• Laura Monk

Amazon’s stunning Visa move - and what it means for Sellers

Updated: Feb 14

Amazon this week created major headlines when it announced that as of January 19, 2022, they will stop accepting Visa credit cards issued in the UK.



It a statement, Amazon said that the move was due to high credit card transaction fees but added that Visa debit cards would still be accepted. Amazon said: "The cost of accepting card payments continues to be an obstacle for businesses striving to provide the best prices for customers."


The statement added that costs should be going down over time due to advances in technology, "but instead they continue to stay high or even rise”. An Amazon spokesperson said the dispute was to do with "pretty egregious" price rises from Visa over a number of years with no additional value to its service.


Visa has hit back, saying it is “very disappointed that Amazon is threatening to restrict consumer choice in the future. When consumer choice is limited, nobody wins.”


Visa still wants to resolve the situation and there is a feeling that Amazon has made the move in an attempt to force down Visa fees in the UK. Reports suggest that Amazon is also considering dropping Visa as a partner for its US co-branded credit card.


But what does this mean for both consumers and Amazon Sellers? Thompson and Holt senior case handler Laura Monk looks at the implications.


“There’s no doubt that this is a significant move being made by Amazon and involving two of the biggest companies in the world,” Monk said. “As such, its impact shouldn't be underestimated.


“For consumers, this is limiting the amount of ways they can pay on Amazon, and that is likely to have a knock-on effect for Amazon Sellers. Especially at this time of year, around Christmas, a lot of people rely on using credit cards when they have excess out-goings that they can pay off at a later date.


“If that option is taken away, it could limit their spending power. Millions of people in the UK use Visa credit cards as they are linked to major banks like HSBC and Barclays, and use them to gain rewards as well as spread the cost of payments. Having a wide variety of options to pay is hugely important to many people.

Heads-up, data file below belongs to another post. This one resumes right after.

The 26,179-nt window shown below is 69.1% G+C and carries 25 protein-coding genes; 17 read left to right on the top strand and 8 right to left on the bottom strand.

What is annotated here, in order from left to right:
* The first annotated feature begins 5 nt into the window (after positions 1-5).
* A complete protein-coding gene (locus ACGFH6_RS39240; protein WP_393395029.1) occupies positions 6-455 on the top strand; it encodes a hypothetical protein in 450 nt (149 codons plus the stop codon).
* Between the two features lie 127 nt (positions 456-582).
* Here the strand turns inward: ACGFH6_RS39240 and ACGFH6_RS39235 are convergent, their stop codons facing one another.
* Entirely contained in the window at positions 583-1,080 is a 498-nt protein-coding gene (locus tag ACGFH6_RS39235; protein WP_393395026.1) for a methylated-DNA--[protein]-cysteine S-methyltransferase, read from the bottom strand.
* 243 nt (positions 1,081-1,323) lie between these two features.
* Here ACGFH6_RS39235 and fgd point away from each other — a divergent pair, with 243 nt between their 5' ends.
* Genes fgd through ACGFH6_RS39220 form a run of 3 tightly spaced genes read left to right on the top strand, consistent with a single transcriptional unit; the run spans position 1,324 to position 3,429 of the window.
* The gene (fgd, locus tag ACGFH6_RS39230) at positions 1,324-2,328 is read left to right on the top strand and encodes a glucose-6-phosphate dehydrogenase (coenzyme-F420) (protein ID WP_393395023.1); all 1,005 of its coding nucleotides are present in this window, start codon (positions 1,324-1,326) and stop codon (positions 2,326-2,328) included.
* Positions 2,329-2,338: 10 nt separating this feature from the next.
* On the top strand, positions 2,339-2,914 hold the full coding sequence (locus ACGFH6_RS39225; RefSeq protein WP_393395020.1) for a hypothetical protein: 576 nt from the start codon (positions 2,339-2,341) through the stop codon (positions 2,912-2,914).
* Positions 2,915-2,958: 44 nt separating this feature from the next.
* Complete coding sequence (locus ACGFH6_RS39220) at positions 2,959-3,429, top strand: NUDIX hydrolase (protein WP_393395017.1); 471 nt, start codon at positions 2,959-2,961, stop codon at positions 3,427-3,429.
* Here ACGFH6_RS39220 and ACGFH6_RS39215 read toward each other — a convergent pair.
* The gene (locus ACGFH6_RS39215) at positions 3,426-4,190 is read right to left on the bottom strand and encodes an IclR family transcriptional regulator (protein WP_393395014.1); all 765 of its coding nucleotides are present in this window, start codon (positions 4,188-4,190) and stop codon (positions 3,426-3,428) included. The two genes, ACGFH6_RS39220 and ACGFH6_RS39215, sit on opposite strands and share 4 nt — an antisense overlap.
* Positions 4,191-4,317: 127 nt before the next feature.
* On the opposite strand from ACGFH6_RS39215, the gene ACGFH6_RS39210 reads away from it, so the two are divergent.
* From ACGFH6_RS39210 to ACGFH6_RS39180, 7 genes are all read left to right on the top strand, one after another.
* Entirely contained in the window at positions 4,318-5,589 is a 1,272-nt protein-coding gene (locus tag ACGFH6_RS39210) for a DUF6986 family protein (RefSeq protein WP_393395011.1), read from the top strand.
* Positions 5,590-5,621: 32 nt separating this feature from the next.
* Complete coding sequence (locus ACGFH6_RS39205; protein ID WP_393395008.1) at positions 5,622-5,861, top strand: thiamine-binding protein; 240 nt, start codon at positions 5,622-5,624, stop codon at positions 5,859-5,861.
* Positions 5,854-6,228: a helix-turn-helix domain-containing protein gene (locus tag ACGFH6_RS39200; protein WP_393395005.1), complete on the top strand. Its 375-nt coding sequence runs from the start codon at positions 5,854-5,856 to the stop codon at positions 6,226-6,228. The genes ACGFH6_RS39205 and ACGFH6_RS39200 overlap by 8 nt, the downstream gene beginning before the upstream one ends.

“But it is also worth noting that the timing of this announcement, over a month before the move comes into place, means there is room for a compromise to be reached. That would appear to be the best outcome for both Amazon Sellers and customers, but if Amazon decides to stick to its guns then there’s nothing that either party will be able to do.”


It is interesting to note that this is an issue that has not just affected Amazon in recent years. In a statement to the BBC, the Federation of Small Businesses (FSB) said credit card fees "charged by the handful of card providers which dominate the cashless payment space have soared in recent years".


"Small businesses are almost always charged more for card terminals than big corporates - so when online giants start throwing down the gauntlet, you know the situation is becoming critical," said FSB national chairman Mike Cherry.


Visa shares ended Wednesday's New York trading day down by 4.7%.

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